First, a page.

The consensus on "Where is it easier to see the comma" IS IN - in front. It's kinda hard to argue with that. It does not, by itself, mean that it's the right thing to do, in light of "convention" and established "the right thing to do", but when you take this question alone, and answer it honestly = "in front"

The example described as "horrible" by Brendan is actually an example of a flawed perspective. The comma that people miss in that example is the comma at the end. I could use this same exact example for arguing "never put commas at the end. they are bad, you will miss them. m'kay"

The removal of the example was suggested not because i disagree with Brendan's sentiment, but because it's actually a bad example to argue any side, and "comma-at-the-end" specifically as that ending comma is actually the problem. Same issue of 'undefined' inclusion can occur when you have double comma-at-the-end (for example after clumsy removal of elements from the list).

You have a good collection of "the right thing to do" going. If you choose to be more egalitarian about it, you can have an "Comma-at-front is 'bad,' but if you really choose to do it, here is suggested convention" section. Your present approach to this issue smells "immature" and allows me to question your authority re the rest of the document.

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rwaldron Apr 5, 2012

Owner

Thanks for the book, but none of your arguments will ever convince me that comma first is somehow better or easier to read.

...But you've succeeded in sufficiently annoying the piss out of me enough to move me to remove mention of it. The practice is insane, noisy and out right atrocious to look at, but I really don't want to read through another essay expounding the merits of comma-first practice. Really, I don't.

For what it's worth, I just asked my girlfriend, who is not a programmer, to look at your examples above (that compare the two styles one after the other) and tell me what she thought (with no bias input from me) . In her opinion, your way is "weird and hard to follow from one line to the next".

Owner

rwaldron commented Apr 5, 2012

Thanks for the book, but none of your arguments will ever convince me that comma first is somehow better or easier to read.

...But you've succeeded in sufficiently annoying the piss out of me enough to move me to remove mention of it. The practice is insane, noisy and out right atrocious to look at, but I really don't want to read through another essay expounding the merits of comma-first practice. Really, I don't.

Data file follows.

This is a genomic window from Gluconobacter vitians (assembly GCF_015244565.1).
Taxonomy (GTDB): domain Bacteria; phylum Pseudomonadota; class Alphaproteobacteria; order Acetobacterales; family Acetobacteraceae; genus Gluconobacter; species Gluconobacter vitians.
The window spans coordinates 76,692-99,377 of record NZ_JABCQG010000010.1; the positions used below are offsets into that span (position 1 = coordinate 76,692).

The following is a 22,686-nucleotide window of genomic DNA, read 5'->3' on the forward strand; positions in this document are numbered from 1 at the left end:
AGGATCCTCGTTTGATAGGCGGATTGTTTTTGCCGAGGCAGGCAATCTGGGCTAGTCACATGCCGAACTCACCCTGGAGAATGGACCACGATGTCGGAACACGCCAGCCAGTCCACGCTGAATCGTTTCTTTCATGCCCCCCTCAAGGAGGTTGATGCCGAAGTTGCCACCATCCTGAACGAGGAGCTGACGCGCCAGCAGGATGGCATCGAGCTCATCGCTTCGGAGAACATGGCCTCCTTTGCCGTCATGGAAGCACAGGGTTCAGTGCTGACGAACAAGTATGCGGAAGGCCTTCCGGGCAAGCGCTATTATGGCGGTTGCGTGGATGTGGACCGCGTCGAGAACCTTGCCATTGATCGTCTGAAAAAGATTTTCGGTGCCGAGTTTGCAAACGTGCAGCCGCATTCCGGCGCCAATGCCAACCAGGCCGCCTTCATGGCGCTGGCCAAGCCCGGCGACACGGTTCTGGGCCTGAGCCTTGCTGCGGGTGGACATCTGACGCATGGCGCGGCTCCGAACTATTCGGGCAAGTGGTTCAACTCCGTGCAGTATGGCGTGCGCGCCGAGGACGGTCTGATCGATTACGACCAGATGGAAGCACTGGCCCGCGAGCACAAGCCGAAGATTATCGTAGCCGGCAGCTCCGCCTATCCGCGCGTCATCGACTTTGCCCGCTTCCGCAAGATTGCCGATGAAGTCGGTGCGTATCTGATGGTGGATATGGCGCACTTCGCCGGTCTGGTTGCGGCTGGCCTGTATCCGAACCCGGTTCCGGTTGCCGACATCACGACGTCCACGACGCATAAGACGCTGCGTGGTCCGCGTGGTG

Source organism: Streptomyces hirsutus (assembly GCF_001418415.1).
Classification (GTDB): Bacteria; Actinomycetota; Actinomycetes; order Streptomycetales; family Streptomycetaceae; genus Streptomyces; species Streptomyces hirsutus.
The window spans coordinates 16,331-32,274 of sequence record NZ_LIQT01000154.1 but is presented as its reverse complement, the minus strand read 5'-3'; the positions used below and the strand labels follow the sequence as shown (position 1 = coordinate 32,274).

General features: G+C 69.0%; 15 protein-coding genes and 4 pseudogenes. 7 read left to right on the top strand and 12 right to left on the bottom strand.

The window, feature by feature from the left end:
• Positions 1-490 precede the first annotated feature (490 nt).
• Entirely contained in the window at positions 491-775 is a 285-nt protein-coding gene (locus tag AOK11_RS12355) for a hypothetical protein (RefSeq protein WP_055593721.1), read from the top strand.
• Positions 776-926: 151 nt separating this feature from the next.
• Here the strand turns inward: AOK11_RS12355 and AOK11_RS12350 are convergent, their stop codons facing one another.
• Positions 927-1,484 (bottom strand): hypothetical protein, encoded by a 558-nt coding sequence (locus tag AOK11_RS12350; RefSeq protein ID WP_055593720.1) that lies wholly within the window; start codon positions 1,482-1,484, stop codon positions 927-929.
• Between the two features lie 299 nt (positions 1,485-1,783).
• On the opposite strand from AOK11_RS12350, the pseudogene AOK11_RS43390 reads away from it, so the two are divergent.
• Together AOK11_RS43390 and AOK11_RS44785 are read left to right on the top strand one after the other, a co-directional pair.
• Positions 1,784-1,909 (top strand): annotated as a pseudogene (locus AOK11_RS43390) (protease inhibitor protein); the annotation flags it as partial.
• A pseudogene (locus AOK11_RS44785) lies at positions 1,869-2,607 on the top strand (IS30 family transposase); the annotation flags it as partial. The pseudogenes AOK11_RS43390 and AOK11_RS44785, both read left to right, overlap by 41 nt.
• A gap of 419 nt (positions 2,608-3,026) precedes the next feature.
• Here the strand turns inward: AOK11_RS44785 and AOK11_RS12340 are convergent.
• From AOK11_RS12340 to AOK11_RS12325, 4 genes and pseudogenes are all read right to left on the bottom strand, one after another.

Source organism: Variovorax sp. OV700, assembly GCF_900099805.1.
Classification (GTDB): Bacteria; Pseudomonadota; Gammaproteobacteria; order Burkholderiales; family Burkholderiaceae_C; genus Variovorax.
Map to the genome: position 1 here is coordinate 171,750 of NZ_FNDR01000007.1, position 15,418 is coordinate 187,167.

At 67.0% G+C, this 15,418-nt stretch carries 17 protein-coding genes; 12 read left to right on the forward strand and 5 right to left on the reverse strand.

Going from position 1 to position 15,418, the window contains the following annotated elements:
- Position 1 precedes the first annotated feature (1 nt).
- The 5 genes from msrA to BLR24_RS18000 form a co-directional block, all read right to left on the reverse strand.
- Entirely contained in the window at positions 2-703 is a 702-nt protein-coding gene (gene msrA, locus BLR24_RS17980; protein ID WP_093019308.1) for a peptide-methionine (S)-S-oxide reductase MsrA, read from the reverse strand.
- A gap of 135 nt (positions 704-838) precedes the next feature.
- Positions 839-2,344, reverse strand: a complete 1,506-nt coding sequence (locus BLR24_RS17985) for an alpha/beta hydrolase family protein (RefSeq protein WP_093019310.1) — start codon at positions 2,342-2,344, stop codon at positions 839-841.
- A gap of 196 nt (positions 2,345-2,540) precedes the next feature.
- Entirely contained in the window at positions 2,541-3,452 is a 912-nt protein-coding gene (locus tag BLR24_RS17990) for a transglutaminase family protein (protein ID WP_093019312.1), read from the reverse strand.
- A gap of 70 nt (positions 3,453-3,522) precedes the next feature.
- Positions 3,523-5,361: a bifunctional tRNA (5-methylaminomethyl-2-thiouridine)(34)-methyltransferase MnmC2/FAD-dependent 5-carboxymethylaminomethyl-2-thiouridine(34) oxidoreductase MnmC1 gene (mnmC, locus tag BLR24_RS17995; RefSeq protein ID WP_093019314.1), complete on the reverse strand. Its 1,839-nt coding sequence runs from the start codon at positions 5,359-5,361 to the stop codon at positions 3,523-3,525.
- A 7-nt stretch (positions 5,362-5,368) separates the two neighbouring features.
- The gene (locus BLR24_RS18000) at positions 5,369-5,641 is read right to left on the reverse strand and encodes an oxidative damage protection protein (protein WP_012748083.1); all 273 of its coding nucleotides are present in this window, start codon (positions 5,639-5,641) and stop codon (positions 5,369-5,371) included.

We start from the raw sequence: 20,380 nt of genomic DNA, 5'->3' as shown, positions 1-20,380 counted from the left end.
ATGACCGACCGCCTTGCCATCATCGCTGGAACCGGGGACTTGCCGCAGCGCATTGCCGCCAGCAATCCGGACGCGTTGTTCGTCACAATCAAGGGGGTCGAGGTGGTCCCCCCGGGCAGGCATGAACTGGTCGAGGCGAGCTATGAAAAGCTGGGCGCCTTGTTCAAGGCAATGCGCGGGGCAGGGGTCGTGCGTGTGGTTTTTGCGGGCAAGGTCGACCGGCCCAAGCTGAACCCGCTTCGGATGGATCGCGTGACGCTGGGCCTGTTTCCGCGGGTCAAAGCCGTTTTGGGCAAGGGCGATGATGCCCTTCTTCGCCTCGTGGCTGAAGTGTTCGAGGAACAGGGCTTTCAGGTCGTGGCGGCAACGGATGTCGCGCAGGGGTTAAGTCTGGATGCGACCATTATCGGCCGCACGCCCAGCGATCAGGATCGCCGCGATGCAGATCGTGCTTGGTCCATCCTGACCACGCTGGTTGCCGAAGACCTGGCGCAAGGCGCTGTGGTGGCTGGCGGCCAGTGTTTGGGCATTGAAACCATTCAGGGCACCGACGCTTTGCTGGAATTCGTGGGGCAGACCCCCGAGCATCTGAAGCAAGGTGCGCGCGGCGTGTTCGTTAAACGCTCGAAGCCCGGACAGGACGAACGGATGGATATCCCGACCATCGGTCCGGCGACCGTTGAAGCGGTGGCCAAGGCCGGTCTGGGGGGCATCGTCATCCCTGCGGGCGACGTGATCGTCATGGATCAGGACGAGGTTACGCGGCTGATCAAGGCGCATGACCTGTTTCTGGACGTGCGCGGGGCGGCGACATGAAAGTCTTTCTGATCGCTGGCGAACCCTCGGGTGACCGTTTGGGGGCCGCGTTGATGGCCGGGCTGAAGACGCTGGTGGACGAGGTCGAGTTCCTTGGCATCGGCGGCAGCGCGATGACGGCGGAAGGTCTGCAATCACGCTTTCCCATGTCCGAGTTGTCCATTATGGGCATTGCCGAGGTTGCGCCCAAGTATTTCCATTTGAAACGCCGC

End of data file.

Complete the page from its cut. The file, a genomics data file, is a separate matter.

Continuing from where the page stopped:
For what it's worth, I just asked my girlfriend, who is not a programmer, to look at your examples above (that compare the two styles one after the other) and tell me what she thought (with no bias input from me) . In her opinion, your way is "weird and hard to follow from one line to the next".

@rwaldron rwaldron closed this Apr 5, 2012

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ricardobeat Apr 7, 2012

My grandmother disagrees.

ricardobeat commented Apr 7, 2012

My grandmother disagrees.

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michaelficarra Apr 7, 2012

I just asked my girlfriend, who is not a programmer, to look at your examples above

Seriously? I don't think your girlfriend is going to be able to base her decision on the important aspects of a syntax/style like the likelihood (and severity of consequence) of accidental typos/omissions. For what it's worth, my girlfriend says your girlfriend is "weird" and "hard to follow from one line to the next". Not like she knows what criteria to base her opinion on, though...

michaelficarra commented Apr 7, 2012

I just asked my girlfriend, who is not a programmer, to look at your examples above

Seriously? I don't think your girlfriend is going to be able to base her decision on the important aspects of a syntax/style like the likelihood (and severity of consequence) of accidental typos/omissions. For what it's worth, my girlfriend says your girlfriend is "weird" and "hard to follow from one line to the next". Not like she knows what criteria to base her opinion on, though...

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rwaldron Apr 7, 2012

Owner

Feel free to fork and tailor to your needs - this has always been a "per project" document. kthx

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rwaldron commented Apr 7, 2012

Feel free to fork and tailor to your needs - this has always been a "per project" document. kthx